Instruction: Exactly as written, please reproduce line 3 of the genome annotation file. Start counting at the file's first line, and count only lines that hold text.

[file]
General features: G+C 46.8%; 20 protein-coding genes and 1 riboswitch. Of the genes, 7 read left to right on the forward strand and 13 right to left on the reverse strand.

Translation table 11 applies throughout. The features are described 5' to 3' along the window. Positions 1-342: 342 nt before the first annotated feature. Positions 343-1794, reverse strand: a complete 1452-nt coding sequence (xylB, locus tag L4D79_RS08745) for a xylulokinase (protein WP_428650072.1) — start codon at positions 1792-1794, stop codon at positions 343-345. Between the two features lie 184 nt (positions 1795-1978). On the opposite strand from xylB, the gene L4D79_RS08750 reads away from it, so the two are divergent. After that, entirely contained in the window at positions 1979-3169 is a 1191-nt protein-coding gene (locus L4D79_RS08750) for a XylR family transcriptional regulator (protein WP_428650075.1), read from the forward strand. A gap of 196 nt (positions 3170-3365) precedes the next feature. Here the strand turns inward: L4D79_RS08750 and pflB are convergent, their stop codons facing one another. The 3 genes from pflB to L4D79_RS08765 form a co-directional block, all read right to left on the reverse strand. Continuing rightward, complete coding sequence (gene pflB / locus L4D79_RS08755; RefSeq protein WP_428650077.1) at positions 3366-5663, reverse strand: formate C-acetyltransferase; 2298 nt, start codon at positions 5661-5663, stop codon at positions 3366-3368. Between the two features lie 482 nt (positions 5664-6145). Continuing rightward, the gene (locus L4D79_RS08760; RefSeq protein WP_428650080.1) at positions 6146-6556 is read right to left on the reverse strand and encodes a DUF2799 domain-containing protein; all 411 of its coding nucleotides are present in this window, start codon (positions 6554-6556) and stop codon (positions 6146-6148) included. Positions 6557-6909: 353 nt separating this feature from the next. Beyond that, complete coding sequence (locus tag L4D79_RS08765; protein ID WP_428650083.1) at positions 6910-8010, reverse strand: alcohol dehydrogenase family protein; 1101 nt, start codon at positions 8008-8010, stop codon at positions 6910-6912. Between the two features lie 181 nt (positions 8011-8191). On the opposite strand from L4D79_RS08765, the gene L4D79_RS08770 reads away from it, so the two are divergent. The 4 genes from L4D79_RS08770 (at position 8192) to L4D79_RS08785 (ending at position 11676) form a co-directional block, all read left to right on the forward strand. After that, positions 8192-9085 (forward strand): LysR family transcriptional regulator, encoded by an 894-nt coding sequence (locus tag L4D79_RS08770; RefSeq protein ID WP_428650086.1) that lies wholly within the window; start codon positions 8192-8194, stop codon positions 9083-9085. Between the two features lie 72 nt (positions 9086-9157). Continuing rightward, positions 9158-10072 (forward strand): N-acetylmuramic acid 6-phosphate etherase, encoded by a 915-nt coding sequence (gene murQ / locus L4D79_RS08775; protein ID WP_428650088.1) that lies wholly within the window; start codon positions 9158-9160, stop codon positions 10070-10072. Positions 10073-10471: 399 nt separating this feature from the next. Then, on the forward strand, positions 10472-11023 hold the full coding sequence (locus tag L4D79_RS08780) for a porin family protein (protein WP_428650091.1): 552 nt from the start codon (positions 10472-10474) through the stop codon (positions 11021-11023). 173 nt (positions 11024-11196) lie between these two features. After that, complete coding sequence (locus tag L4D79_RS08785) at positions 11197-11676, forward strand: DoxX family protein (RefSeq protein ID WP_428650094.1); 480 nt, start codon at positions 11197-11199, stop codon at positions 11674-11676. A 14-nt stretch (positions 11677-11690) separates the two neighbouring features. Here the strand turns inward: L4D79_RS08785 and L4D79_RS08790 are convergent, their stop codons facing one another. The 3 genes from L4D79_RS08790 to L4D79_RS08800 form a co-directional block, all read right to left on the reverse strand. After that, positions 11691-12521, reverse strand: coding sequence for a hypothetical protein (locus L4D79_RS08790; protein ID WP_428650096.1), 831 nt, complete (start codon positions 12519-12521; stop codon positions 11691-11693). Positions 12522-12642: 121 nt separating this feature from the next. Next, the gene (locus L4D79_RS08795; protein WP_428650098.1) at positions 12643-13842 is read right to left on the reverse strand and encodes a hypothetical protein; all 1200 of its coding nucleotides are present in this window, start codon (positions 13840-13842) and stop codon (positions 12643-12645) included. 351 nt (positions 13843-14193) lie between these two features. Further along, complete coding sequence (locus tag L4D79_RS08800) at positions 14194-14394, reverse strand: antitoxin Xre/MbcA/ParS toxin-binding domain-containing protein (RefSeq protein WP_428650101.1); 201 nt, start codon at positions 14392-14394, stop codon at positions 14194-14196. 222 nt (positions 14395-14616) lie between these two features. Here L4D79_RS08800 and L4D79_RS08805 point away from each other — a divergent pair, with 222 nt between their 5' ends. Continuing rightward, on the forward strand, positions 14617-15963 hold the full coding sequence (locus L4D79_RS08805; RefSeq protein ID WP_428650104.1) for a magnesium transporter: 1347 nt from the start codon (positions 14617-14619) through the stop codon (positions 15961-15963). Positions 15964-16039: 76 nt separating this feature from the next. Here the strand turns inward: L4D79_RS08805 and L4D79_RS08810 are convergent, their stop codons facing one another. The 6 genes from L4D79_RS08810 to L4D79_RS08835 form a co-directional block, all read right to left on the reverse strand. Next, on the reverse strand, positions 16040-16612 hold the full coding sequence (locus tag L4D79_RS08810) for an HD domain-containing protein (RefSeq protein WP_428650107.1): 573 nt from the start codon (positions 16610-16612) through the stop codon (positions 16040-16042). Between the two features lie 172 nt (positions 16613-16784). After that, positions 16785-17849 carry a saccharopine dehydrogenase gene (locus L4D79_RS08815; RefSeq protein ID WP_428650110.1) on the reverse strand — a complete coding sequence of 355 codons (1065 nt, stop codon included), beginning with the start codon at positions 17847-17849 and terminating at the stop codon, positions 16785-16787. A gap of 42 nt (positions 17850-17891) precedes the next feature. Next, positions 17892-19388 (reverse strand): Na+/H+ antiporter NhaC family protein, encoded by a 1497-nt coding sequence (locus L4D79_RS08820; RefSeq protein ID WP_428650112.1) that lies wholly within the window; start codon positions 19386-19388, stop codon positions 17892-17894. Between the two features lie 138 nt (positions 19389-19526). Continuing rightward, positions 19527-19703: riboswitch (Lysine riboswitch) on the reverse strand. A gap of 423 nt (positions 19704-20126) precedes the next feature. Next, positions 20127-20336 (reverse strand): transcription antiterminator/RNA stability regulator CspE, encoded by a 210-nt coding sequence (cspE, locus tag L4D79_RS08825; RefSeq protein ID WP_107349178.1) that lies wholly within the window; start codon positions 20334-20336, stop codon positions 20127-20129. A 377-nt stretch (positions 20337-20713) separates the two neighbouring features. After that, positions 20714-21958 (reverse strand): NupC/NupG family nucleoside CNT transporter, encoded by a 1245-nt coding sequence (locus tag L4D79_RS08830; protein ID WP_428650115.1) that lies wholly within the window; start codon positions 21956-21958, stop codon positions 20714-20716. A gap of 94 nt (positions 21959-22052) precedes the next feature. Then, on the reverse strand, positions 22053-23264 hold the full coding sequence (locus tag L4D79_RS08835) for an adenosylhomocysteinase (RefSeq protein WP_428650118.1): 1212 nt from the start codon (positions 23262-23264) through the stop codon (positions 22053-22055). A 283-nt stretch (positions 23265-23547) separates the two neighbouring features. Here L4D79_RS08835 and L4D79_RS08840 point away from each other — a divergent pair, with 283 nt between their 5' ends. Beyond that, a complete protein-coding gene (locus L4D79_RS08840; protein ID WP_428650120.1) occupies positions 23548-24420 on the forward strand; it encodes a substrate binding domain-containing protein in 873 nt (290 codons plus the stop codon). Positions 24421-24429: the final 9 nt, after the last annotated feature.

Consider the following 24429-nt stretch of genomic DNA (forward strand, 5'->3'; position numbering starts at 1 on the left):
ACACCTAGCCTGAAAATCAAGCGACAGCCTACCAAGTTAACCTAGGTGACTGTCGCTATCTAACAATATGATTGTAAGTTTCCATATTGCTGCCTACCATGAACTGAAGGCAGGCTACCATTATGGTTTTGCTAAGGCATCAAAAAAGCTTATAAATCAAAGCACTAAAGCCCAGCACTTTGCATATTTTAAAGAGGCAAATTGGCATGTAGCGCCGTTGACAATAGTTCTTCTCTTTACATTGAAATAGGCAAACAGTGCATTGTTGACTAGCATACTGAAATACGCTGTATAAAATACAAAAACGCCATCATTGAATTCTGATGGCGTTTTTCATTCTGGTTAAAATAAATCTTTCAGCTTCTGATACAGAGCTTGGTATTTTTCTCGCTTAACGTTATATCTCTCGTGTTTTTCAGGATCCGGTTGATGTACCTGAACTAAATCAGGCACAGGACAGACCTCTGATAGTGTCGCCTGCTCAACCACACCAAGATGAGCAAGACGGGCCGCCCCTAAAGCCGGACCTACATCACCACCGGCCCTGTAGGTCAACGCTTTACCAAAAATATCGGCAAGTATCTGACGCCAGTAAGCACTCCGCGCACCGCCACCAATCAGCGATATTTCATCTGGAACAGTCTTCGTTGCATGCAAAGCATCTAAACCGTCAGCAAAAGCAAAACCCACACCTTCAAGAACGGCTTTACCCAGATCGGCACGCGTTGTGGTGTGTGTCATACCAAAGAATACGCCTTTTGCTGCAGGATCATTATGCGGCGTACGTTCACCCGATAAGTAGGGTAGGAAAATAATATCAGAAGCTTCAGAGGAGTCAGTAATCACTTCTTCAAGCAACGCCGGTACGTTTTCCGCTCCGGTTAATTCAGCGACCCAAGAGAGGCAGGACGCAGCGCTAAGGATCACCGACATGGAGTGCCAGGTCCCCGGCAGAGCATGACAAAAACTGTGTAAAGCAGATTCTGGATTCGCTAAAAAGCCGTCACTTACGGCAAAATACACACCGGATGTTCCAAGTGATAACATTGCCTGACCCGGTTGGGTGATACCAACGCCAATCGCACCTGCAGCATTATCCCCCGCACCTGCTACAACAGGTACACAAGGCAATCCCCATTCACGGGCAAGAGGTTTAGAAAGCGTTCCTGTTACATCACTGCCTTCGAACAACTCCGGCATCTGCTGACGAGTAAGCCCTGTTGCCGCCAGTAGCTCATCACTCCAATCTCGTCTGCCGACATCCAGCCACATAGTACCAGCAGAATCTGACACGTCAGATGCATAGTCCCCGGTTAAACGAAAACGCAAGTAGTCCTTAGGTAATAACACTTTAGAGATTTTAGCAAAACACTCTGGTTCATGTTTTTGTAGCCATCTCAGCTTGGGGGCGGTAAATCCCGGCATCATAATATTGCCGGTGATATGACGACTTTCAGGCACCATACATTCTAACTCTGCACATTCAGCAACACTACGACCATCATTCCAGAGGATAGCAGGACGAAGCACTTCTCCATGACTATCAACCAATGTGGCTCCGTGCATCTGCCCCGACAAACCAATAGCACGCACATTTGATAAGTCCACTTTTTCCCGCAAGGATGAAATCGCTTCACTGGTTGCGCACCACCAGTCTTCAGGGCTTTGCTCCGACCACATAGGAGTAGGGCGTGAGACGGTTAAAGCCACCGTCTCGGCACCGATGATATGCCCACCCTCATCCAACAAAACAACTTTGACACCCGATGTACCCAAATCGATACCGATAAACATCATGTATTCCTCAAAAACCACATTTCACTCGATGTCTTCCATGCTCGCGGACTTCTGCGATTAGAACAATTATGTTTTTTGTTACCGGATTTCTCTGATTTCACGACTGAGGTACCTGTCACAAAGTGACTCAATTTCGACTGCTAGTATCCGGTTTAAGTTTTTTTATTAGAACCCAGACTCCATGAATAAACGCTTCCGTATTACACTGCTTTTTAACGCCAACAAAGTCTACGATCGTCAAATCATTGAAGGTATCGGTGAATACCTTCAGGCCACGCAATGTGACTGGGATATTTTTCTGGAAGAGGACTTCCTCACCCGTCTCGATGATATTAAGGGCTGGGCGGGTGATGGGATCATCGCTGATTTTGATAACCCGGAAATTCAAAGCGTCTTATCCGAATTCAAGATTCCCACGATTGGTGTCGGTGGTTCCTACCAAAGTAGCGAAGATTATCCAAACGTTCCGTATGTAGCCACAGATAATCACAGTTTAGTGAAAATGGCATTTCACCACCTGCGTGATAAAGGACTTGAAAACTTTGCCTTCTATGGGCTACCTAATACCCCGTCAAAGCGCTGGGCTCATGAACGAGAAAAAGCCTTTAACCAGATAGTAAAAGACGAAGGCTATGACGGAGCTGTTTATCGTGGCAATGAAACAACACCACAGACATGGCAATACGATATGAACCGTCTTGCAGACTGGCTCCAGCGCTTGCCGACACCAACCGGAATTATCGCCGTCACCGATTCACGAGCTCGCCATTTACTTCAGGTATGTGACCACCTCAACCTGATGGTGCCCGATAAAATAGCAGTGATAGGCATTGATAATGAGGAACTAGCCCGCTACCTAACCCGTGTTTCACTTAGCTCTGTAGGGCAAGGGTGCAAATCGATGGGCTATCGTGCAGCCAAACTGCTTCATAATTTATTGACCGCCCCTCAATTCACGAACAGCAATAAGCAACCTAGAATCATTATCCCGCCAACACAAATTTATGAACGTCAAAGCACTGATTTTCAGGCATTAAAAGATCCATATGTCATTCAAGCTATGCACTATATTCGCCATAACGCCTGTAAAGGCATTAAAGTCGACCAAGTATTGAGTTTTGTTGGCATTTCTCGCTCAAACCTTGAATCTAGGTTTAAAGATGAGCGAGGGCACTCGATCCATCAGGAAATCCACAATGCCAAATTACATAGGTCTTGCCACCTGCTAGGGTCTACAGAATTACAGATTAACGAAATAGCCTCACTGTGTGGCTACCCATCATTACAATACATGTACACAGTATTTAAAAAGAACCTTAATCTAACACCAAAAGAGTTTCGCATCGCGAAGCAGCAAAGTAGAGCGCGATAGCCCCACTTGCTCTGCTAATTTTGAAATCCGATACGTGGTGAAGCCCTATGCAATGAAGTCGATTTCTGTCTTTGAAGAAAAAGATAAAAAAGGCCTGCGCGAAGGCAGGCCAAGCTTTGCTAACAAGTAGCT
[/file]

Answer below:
Consider the following 24429-nt stretch of genomic DNA (forward strand, 5'->3'; position numbering starts at 1 on the left):